Optimization and Simulation of a Maritime Transportation System with Transshipments at Sea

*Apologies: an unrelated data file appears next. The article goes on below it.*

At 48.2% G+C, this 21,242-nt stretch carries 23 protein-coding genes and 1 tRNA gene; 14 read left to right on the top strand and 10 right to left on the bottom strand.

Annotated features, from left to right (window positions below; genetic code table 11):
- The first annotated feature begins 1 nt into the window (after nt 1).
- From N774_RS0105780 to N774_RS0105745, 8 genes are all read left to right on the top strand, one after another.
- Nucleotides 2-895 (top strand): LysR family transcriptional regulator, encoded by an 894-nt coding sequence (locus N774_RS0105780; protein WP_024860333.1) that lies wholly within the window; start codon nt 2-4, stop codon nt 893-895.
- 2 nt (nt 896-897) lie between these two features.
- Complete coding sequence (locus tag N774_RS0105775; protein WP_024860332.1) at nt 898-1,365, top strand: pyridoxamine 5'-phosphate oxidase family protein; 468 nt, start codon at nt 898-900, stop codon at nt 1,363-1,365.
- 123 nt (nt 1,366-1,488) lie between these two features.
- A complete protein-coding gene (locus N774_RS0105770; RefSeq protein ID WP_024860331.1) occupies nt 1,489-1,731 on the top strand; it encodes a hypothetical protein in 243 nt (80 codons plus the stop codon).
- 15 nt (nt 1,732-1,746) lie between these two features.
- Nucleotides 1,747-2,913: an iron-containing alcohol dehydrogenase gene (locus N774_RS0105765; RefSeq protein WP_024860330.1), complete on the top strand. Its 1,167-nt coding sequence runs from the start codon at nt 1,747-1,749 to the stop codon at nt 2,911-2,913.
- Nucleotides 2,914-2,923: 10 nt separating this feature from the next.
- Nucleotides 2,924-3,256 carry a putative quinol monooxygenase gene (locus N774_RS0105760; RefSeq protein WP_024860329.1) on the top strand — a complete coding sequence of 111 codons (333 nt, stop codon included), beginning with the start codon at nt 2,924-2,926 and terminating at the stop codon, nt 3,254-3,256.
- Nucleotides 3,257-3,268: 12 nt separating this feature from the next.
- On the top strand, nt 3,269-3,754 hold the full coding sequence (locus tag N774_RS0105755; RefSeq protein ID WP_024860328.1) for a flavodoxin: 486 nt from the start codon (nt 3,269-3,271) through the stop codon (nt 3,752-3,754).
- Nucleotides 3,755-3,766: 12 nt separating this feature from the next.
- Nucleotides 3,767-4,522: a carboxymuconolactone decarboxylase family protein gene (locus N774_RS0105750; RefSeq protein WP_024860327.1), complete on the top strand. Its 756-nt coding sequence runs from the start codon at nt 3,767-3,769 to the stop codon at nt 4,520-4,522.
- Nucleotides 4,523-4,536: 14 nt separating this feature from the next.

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This Master's thesis presents an operations research study of the Short Sea Pioneer logistics system which is a conceptual maritime logistics system between continental Europe and the Norwegian coastline. The aim is to make short sea shipping more cost efficient and attractive by having transshipments at sea between mother and daughter ships. Few guidelines regarding system designed are determined, and this Master's thesis presents a modeling framework to establish a deeper understanding of how the concept might be realized. The framework combines an optimization and a simulation model in order to find a fleet deployment plan and a liner shipping network configuration taking weather uncertainty into account. The optimization model includes a route generation procedure and a master problem. A path flow formulation is chosen and candidate routes are generated using an a-priori dynamic programming label-setting algorithm. A solution from the optimization model is a route composition consisting of one main route and one or more daughter routes. The objective is to minimize operational costs while ensuring that all ports are visited weekly. The simulation model is implemented to evaluate the performance of a solution under realistic weather conditions. If a solution cannot maintain a weekly port visit frequency, a penalty cost is assigned. An iterative feedback process between the optimization and the simulation model is implemented and referred to as the solution triggered feedback approach. The output from the simulation model is sent back to the master problem enabling it to find better solutions. The result is a solution that performs well taking both operational cost and behavior under realistic weather conditions into consideration. Several performance-improving strategies are implemented to find solutions that perform well under realistic weather conditions. In addition, a simplified simulation approach without any iterations between the master problem and the simulation model is used as a benchmark to discuss the value of the solution triggered feedback approach. The results show that solutions found using the optimization model alone perform poorly when simulated. However, when using performance-improving strategies, the obtained solutions perform significantly better. In addition, the solution triggered feedback approach seems to find better solutions than the simplistic approach. The findings in this Master's thesis can be used as decision support in the development of the Short Sea Pioneer logistics system. Since the system is in a conceptual phase, different input parameters can be tested to see how the results are affected. By doing this, a decision maker can use their experience and expert judgment to evaluate the Short Sea Pioneer logistics system in a broader context.